There are many specific treatment interventions used by pediatric therapists. Selecting an appropriate approach, skillful implementation, and assessment of effectiveness is key to successful therapy. Intervention should be child-driven and in the context of play and other functional activities. In order to ensure an optimum level of care, therapists endeavor to use evidence-based practice. Integrating available research, clinical expertise, and family values drives clinical decision making. It is important to appreciate the need for more and better evidence for any particular treatment technique and to use outcome measures specific for each child to assess treatment effectiveness and planning. Assessment is ongoing throughout intervention, and treatment becomes a dynamic process that changes and evolves with the needs of the child and family.
Table 2 (see page 490) lists common treatment interventions for children with developmental disability and resources available to pediatricians and families.
Pediatricians are often the first professionals to detect signs of developmental delay in young children. Early detection and prompt intervention are essential to maximize the child's development, abilities, and performance. Knowing to whom, when, and where to refer patients and what to expect from occupational and physical therapists will ease the child's care and ensure the best possible outcome.
1. www.pediatricapta.org/graphics/ Gen%20Ped%20PT.pdf. Accessed April 15. 2007.
2. www.apta.org/AM/Template.cfm7Section= Horae&TEMPLATE=/CM/ContentDisplay. cfm&CONTENTID=32269. Accessed April 15, 2007
3. American Occupational Therapy Association. Definition of OT practice for the AOTA Model Practice Act: Representative Assembly proposed business agenda, part I. OT Practice. 2004;9(5):22-34.
4. World Health Organization. International Classification of Functional Disability and Health. Geneva: World Health Organization; 2001.
5. Goldstein DN, Cohn E, Coster W. Enhancing participation for children with disabilities: application of the ICF enablement framework to pediatric physical therapist practice. Pediatr Phys Iter. 2004:16(2): 1 14-120.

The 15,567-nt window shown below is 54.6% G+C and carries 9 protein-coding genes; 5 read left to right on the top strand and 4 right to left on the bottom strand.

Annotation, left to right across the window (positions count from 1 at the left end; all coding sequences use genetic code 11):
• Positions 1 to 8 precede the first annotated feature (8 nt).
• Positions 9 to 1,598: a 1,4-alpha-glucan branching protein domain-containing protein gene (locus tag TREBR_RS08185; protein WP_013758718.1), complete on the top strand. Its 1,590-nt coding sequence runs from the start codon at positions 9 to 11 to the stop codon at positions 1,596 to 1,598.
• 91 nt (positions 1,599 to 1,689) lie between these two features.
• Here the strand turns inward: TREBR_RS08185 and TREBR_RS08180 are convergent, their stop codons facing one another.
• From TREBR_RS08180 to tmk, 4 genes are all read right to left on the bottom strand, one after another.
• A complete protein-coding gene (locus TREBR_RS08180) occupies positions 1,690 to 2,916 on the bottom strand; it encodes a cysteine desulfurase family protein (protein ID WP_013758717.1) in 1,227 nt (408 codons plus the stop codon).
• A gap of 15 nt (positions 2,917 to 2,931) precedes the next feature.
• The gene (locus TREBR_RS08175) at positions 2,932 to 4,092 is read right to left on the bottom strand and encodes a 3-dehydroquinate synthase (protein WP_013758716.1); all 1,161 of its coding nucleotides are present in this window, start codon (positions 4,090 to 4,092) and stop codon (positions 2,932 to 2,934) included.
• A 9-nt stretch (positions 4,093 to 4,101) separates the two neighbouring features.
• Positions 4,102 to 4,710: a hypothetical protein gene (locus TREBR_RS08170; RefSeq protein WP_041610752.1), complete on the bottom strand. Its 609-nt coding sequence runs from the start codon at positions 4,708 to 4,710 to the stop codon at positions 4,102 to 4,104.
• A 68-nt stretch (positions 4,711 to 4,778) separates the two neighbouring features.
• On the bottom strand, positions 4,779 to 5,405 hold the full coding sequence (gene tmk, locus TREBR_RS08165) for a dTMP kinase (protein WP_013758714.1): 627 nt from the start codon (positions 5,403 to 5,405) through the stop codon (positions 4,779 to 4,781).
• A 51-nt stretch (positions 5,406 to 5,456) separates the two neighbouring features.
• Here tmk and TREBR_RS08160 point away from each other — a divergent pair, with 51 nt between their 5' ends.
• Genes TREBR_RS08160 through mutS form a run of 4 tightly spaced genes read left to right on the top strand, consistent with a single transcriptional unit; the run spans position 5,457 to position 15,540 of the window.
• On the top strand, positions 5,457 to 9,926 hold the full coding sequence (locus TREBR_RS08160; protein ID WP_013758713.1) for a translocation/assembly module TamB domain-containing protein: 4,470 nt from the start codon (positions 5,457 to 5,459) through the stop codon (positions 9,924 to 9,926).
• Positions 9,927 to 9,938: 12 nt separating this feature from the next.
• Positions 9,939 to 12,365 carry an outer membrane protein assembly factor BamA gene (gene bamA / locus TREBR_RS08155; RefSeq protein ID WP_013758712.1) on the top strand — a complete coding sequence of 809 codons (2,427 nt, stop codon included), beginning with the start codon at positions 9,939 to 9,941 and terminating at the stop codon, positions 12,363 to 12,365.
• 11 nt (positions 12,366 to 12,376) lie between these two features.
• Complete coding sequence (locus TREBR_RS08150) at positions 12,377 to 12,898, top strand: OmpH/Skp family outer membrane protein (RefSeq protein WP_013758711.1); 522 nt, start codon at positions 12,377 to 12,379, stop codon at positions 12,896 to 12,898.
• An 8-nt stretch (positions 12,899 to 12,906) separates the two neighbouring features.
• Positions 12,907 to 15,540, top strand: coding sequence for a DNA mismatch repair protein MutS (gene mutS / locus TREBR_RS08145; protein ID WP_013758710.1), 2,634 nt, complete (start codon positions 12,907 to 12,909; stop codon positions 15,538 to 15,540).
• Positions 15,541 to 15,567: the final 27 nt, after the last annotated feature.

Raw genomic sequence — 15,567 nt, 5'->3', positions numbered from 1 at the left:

6. Campbell SK. The child's development of functional movement. In: Campbell SK, Vender Linden DW, Pausano RJ, eds. Physical Therapy for Children, 3rd ed. St Louis, MO: Saunders Elsevier, 2006:33-76.
7. Bly M. Motor Skills Acquisition in the First Year of Life. San Antonio, TX: Therapy Skill Builders (a division of The Psychological Corporation); 1994.
8. Erhart RP, Duckman RH. Visual-PerceptualMotor Dysfunction and Its Effects on Eye-Hand Coordination and Skill Development Functional Visual Behavior in Children: An Occupational Therapy Guide to Evaluation and Treatment Options, 2nd ed. Bethesda, MD: American Occupational Therapy Assoriation;2005:171-228.
9. Williamson G, Szczepanski M. Coping Frame of Reference. Frames of Reference for Pediatric Occupational Therapy, 2nd ed. Lippincott Williams & Wilkins; Baltimore, MD: 1999;43 1-468.
10. Case-Smith J. Bryan T. The effects of occupational therapy with sensory integration emphasis on preschool-age children with autism. Am J OccupTher. 1999;53(5):489-497.
11. Miller LI, Anzalone ME, Lane SJ, Cermak SA, Osten ET. Concept Evolution in Sensory Integration: A Proposed Nosology for Diagnosis. Am J Occup Ther. 2007:61: 135-140.
12. American Physical Therapy Association. Guide to physical therapist practice, 2nd ed. Phys Ther. 2001;81(1):S19-S28.
13. Howie JM. Neuro-Devebpmental Treatment Approach: Theoretical Foundations and Principles of Clinical Practice. Laguna Beach, CA: NeuroDevelopmental Treatment Association; 2002.
14. Stout JL. Gait Development and Analysis. In: Campbell SK, Vander Linden DW, Pausano RJ, eds. Physical Therapy for Children, 3rd ed. St. Louis, MO: Saunders Elsevier, 2006:161-190.
15. Miller U, Coll JR, Schoen SA. A Randomized Controlled Pilot Study of the Effectiveness of Occupational Therapy for Children With Sensory Modulation Disorder. Am J Occup Ther. 2007;61:228-238.
16. Miller LJ. Sensational Kids: Hope and Help for Children with Sensory Processing Disorder (SPD). New York: G.P. Putnam Sons; 2006.
Commonly Used Tests and Measures
Common Treatment Interventions for Children with Developmental Disability and Resources Available to Pediatricians and Families